It is no secret that West Virginia’s population, in general terms, is unhealthy — based on available statistics. Many residents have diabetes, heart disease, obesity, among other maladies.

 West Virginia is also one of the states ranking at the top in substance abuse, specifically opioid pain relievers, which is adding to early death and declining health statistics.

 Wyoming County’s population is one of the unhealthiest in West Virginia. So county residents are among the unhealthiest, in general terms, in the nation.

 That kind of data will be the product of the newly organized West Virginia University School of Public Health.

 Dr. Alan Ducatman, interim dean of the school which officially begins its work July 1, visited with county residents Tuesday at Southern West Virginia Community and Technical College.

 In addition to the fact that residents are unhealthy, WVU researchers will be studying why — if the grant funding is obtained. Contributing factors could include the rural location, topography, economics, area industries, reduced access to specialized medical care, along with tobacco use and physical inactivity, among other risk factors.

 That data, in turn, could be used to improve the health of state and county residents, Ducatman emphasized.

 “We are improving, just not as much as other states,” Ducatman said of the state’s health.

 Additionally, if the population’s health improves, more businesses and industries may look at the area more favorably, he noted. That could improve the area economy in time, he said.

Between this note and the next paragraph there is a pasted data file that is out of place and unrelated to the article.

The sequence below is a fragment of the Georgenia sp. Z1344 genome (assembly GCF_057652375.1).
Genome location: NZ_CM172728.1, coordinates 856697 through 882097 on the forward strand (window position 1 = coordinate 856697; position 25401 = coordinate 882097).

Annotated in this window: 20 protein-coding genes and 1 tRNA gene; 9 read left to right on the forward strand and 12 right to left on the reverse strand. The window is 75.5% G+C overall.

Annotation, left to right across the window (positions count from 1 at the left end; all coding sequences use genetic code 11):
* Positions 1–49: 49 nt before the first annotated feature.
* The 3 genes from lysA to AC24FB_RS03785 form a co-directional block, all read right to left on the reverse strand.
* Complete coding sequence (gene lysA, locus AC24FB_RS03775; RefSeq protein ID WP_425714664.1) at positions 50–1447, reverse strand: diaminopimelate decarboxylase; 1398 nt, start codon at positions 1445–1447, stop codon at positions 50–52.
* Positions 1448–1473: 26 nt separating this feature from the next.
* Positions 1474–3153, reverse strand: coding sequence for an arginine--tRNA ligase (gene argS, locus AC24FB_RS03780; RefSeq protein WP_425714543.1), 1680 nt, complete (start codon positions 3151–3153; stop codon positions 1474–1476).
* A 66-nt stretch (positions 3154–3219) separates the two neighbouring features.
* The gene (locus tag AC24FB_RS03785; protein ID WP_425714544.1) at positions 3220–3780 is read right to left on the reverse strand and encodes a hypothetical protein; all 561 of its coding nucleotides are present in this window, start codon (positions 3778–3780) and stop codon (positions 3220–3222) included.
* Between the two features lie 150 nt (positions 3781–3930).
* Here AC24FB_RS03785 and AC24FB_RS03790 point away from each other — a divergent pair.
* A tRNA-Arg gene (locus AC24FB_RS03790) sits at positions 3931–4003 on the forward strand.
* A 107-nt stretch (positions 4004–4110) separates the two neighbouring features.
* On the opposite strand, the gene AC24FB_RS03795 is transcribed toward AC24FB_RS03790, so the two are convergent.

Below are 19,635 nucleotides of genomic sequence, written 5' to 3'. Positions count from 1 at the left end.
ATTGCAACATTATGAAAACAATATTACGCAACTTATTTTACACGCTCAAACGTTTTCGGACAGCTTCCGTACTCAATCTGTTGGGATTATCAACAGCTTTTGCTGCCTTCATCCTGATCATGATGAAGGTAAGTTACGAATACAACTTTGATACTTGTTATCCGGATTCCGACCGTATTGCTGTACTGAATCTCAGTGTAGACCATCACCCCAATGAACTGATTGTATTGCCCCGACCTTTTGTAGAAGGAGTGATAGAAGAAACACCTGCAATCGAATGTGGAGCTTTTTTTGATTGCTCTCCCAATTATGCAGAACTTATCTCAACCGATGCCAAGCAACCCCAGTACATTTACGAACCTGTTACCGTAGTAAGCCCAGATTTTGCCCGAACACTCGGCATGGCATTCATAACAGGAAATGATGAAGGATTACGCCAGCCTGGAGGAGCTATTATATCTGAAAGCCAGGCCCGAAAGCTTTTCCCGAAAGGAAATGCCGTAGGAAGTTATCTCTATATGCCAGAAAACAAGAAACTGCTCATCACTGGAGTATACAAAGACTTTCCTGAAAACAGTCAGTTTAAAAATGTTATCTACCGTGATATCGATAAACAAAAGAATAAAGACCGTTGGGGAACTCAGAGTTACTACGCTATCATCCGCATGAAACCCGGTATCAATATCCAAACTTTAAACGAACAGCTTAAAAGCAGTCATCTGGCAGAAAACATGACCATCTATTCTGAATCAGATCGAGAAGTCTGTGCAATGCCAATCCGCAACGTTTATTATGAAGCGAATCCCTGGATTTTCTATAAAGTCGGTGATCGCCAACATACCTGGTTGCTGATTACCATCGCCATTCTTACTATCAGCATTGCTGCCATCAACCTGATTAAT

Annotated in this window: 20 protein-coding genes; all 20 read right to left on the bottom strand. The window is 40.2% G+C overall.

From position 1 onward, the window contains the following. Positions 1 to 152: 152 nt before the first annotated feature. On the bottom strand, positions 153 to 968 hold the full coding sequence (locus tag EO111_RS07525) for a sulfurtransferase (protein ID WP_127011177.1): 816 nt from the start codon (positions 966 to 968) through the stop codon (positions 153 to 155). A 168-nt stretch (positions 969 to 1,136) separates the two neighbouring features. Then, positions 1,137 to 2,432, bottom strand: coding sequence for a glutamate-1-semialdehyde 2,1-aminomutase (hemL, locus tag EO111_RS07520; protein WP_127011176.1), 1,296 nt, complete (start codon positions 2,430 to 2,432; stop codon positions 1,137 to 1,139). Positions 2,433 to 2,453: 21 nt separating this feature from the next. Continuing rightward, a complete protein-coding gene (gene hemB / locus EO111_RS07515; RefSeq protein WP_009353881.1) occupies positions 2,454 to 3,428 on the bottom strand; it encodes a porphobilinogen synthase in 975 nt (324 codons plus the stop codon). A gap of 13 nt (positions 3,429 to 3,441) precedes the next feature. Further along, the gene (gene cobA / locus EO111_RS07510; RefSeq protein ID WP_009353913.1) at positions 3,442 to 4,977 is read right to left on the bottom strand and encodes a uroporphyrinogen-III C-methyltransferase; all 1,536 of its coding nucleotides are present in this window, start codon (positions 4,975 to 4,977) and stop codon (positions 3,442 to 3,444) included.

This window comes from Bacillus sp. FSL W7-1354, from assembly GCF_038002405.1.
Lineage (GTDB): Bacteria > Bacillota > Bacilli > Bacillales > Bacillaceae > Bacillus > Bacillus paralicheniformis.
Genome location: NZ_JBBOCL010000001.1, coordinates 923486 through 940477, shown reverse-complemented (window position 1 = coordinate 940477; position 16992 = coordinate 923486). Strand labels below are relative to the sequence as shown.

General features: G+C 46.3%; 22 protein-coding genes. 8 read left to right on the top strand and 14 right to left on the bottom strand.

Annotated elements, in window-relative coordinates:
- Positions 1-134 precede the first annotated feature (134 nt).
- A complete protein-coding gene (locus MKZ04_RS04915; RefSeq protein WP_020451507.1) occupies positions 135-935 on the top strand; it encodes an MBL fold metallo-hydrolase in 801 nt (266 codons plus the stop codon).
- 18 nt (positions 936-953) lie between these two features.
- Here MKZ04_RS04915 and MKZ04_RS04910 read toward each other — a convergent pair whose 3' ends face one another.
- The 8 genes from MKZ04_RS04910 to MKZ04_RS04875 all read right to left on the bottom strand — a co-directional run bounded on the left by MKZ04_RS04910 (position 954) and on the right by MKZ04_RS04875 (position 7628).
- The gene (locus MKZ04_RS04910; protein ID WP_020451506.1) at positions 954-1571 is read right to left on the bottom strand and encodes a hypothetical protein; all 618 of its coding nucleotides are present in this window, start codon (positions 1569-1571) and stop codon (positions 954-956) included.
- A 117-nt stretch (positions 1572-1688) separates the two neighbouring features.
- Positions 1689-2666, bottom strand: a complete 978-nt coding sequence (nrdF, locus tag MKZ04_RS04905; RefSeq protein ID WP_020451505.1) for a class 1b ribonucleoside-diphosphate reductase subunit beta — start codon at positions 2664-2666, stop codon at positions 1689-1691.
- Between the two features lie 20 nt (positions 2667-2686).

Students will be trained to be actively involved in communities, he said. In turn, the school’s graduates will be able to “change the profile of risk factors” which contribute to overall bad health of the state’s population and improve the state’s statistics, he told the small group.

 Already, the staff has been involved in the Governor’s Substance Abuse Council and provided ATV accident data to legislators, along with data on secondhand smoke in the workplace.

 Ducatman emphasized the researchers’ goal will be to collect data.

 “Society doesn’t always agree about that data,” he said.

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 Judge Warren McGraw said several of the residents in his neighborhood suffer from autoimmune disorders. He wondered if that would warrant a study.

 “That’s known as a disease cluster,” Ducatman explained.

 Although some disease clusters lead to new discoveries, that doesn’t happen often, Ducatman emphasized.

 And anything can be studied — if the funding is available, Ducatman said.

 “The (studies) we do, somebody has asked us to do,” he explained.

 Commissioner Larry Mathis voiced his concern about the high cancer rate in the county and mentioned chemicals left in abandoned mines that could have made it into the water supply.

 Ducatman said even the most sophisticated water treatment systems aren’t usually equipped to eliminate chemicals used in industry.

 Dale Stewart, chairman of the Wyoming County Convention and Visitors Bureau, questioned if any of the grant money would go toward solving the health problems.

 Although there are numerous studies, very little of the funding ever goes toward solving the problem, Ducatman said.

 About 0.7 cent of every study dollar goes toward prevention and improvement, he explained.

 Basically, the new university school will “train the kids and go for the grants,” Ducatman said.

 Several of those students are, and will be, from Wyo-ming County, he noted.

 He said WVU has already brought in federal dollars that usually have gone to Harvard and other leading universities.

 “We’re bringing those federal dollars into West Virginia,” he said.